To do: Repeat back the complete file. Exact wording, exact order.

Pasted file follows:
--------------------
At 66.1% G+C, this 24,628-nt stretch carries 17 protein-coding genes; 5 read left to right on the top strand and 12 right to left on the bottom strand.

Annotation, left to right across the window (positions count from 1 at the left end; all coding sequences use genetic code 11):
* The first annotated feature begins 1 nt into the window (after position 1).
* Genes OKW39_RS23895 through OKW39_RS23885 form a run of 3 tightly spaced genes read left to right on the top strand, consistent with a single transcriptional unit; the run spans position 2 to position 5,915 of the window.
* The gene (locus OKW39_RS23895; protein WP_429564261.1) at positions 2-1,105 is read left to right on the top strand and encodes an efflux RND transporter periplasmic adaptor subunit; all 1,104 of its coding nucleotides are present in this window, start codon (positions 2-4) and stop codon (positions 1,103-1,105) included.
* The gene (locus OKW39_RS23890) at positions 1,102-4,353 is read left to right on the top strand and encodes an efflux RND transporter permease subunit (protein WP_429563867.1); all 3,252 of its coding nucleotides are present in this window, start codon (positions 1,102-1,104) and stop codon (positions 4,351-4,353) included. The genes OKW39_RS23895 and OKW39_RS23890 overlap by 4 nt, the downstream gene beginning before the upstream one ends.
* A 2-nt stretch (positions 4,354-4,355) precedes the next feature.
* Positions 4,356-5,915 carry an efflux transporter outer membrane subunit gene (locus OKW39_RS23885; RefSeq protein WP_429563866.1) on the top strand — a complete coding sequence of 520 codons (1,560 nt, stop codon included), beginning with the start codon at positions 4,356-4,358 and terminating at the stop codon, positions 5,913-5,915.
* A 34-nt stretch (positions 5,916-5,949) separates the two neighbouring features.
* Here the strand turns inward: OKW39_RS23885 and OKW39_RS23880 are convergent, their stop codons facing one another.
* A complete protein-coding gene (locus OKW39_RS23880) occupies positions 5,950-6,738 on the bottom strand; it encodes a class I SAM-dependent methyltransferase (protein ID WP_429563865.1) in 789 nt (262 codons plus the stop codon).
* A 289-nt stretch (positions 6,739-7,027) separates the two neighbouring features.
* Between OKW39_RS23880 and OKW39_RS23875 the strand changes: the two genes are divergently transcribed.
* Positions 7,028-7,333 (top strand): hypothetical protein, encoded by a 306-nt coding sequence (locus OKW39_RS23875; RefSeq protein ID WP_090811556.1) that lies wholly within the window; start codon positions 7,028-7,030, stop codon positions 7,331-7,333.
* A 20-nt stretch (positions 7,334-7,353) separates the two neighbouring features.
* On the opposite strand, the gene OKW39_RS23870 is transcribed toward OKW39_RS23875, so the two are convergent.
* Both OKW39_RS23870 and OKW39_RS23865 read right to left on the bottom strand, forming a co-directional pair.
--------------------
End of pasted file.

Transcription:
At 66.1% G+C, this 24,628-nt stretch carries 17 protein-coding genes; 5 read left to right on the top strand and 12 right to left on the bottom strand.

Annotation, left to right across the window (positions count from 1 at the left end; all coding sequences use genetic code 11):
* The first annotated feature begins 1 nt into the window (after position 1).
* Genes OKW39_RS23895 through OKW39_RS23885 form a run of 3 tightly spaced genes read left to right on the top strand, consistent with a single transcriptional unit; the run spans position 2 to position 5,915 of the window.
* The gene (locus OKW39_RS23895; protein WP_429564261.1) at positions 2-1,105 is read left to right on the top strand and encodes an efflux RND transporter periplasmic adaptor subunit; all 1,104 of its coding nucleotides are present in this window, start codon (positions 2-4) and stop codon (positions 1,103-1,105) included.
* The gene (locus OKW39_RS23890) at positions 1,102-4,353 is read left to right on the top strand and encodes an efflux RND transporter permease subunit (protein WP_429563867.1); all 3,252 of its coding nucleotides are present in this window, start codon (positions 1,102-1,104) and stop codon (positions 4,351-4,353) included. The genes OKW39_RS23895 and OKW39_RS23890 overlap by 4 nt, the downstream gene beginning before the upstream one ends.
* A 2-nt stretch (positions 4,354-4,355) precedes the next feature.
* Positions 4,356-5,915 carry an efflux transporter outer membrane subunit gene (locus OKW39_RS23885; RefSeq protein WP_429563866.1) on the top strand — a complete coding sequence of 520 codons (1,560 nt, stop codon included), beginning with the start codon at positions 4,356-4,358 and terminating at the stop codon, positions 5,913-5,915.
* A 34-nt stretch (positions 5,916-5,949) separates the two neighbouring features.
* Here the strand turns inward: OKW39_RS23885 and OKW39_RS23880 are convergent, their stop codons facing one another.
* A complete protein-coding gene (locus OKW39_RS23880) occupies positions 5,950-6,738 on the bottom strand; it encodes a class I SAM-dependent methyltransferase (protein ID WP_429563865.1) in 789 nt (262 codons plus the stop codon).
* A 289-nt stretch (positions 6,739-7,027) separates the two neighbouring features.
* Between OKW39_RS23880 and OKW39_RS23875 the strand changes: the two genes are divergently transcribed.
* Positions 7,028-7,333 (top strand): hypothetical protein, encoded by a 306-nt coding sequence (locus OKW39_RS23875; RefSeq protein ID WP_090811556.1) that lies wholly within the window; start codon positions 7,028-7,030, stop codon positions 7,331-7,333.
* A 20-nt stretch (positions 7,334-7,353) separates the two neighbouring features.
* On the opposite strand, the gene OKW39_RS23870 is transcribed toward OKW39_RS23875, so the two are convergent.
* Both OKW39_RS23870 and OKW39_RS23865 read right to left on the bottom strand, forming a co-directional pair.